Despite a potential $85-million shortfall during the current fiscal year, Gov. Ray Mabus of Mississippi last week pointed to state-funded health insurance for teachers and equipping elementary-school computer labs as top priorities for next year's budget.

Governor Mabus's State of the State Address dwelt largely on the economic downturn that has already forced cuts totaling $60 million and clouded next year's budget picture.

At the same time, however, the Governor made clear that he has not given up on his education-reform plan, which was passed by the legislature last year but left unfunded even after a bruising special session.

The three-year, $182-million plan should live on, Mr. Mabus said.

"Last year, you overwhelmingly passed education-reform legislation which put Mississippi at the front of the class nationally," he told the lawmakers. "This needs to be implemented. While it may be a little slower in implementation than we would like, we need to begin."

Such programs as health-insurance coverage for teachers and a $1.5-million program establishing computer labs in every elementary school should be funded, he added.

While holding to his pledge not to raise income- or sales-tax rates, the Governor offered to work with lawmakers to revamp the state's budget to better use scant resources.

"This gives us the chance to set priorities in our spending and to take a much closer look at how we spend all our money," he said. "We rarely fix the roof when the sun is shining."--lh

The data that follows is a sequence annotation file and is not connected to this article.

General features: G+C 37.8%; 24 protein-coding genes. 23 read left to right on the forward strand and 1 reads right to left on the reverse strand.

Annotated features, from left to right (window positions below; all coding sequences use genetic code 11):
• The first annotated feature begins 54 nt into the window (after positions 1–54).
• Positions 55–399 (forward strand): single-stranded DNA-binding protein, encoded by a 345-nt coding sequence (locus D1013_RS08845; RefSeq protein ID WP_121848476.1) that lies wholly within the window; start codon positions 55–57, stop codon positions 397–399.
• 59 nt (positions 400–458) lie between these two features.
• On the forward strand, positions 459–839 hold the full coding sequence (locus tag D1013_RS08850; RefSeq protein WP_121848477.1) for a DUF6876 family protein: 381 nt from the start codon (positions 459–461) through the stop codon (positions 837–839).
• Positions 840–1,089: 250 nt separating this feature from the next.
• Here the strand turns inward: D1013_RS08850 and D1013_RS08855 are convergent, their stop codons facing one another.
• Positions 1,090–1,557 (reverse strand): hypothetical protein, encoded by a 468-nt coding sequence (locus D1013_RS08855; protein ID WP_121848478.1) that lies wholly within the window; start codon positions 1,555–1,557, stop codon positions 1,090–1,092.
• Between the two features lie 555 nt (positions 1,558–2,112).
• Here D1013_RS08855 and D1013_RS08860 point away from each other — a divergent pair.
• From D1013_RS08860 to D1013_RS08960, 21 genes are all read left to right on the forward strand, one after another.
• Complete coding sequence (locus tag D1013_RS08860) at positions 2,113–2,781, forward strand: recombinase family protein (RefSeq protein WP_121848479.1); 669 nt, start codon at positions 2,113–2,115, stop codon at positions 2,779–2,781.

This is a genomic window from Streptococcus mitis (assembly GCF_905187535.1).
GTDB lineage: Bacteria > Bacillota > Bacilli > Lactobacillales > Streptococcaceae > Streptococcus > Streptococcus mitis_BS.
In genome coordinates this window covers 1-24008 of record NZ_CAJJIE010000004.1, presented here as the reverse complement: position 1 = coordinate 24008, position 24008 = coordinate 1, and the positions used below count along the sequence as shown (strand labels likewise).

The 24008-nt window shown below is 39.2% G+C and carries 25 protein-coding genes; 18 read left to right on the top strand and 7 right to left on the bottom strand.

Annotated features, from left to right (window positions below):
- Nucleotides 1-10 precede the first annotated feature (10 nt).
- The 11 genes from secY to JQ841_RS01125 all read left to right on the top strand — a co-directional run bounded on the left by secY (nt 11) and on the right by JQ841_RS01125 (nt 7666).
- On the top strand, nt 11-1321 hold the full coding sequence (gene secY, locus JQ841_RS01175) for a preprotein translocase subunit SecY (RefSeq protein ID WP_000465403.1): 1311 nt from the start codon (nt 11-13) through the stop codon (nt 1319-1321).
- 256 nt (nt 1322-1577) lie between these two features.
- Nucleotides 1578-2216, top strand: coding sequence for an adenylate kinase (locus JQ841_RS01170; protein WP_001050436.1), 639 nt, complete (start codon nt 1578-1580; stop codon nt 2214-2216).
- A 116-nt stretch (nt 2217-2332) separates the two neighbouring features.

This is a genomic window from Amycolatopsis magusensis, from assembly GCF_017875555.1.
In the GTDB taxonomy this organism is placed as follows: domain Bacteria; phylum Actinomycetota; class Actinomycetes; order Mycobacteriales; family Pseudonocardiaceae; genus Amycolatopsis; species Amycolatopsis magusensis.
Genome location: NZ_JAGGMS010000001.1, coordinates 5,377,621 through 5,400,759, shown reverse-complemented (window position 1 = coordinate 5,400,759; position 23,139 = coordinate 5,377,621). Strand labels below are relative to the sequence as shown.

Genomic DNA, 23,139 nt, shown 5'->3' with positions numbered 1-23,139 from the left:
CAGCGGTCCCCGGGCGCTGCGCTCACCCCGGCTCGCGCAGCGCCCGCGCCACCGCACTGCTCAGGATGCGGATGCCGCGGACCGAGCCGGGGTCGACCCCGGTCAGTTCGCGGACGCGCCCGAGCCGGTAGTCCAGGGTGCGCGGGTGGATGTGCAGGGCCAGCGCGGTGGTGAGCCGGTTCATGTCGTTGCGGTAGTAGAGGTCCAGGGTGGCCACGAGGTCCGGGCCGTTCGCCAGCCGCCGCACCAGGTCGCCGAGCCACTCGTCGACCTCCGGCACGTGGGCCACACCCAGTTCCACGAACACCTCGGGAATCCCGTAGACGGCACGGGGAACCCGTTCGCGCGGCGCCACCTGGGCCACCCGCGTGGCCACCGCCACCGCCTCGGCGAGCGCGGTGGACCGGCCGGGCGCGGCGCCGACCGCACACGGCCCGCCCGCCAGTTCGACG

Bangerter Budget Proposes Pay Raises, Class-Size Cuts

While many other states grapple with budget deficits and recession, Utah is in a position "to improve conditions for our children," Gov. Norman H. Bangerter said in his State of the State Address this month.

In his proposed $3.5-billion bud8get for 1992, the Governor recommended a 6.5 percent increase in funding for public education. That would be enough, he said, to provide a 3 percent raise for teachers and a 2 percent spending hike to maintain current health-insurance and retirement benefits.

Last year, state teachers threatened a strike over their compensation package and the legislature's overall commitment to education.

The strike was averted when legislators adopted a package that included a pay raise of about 6 percent.

That package also included establishment of a committee that is currently working to develop a long-range plan for Utah education.

In his speech, Mr. Bangerter made only a brief mention of teacher-salary increases. Instead, he focused on an accountability package passed last year, which includes standardized testing of 5th, 8th, and 11th graders in mathematics, reading, language arts, science, and social studies.

"One of the primary purposes of these tests is to empower parents, teachers, and students," Mr. Bangerter said.

Because of Utah's high child-to-adult ratio, overcrowded classrooms are a perennial issue in the state. The Governor recommended an increase of $4 million next year for class-size reduction in 1st grade, from an average of 25 pupils per class to 22.

Mr. Bangerter said he would like to make a similar commitment next year for reducing class size in 2nd grade, with another grade added each year through 6th grade.--mw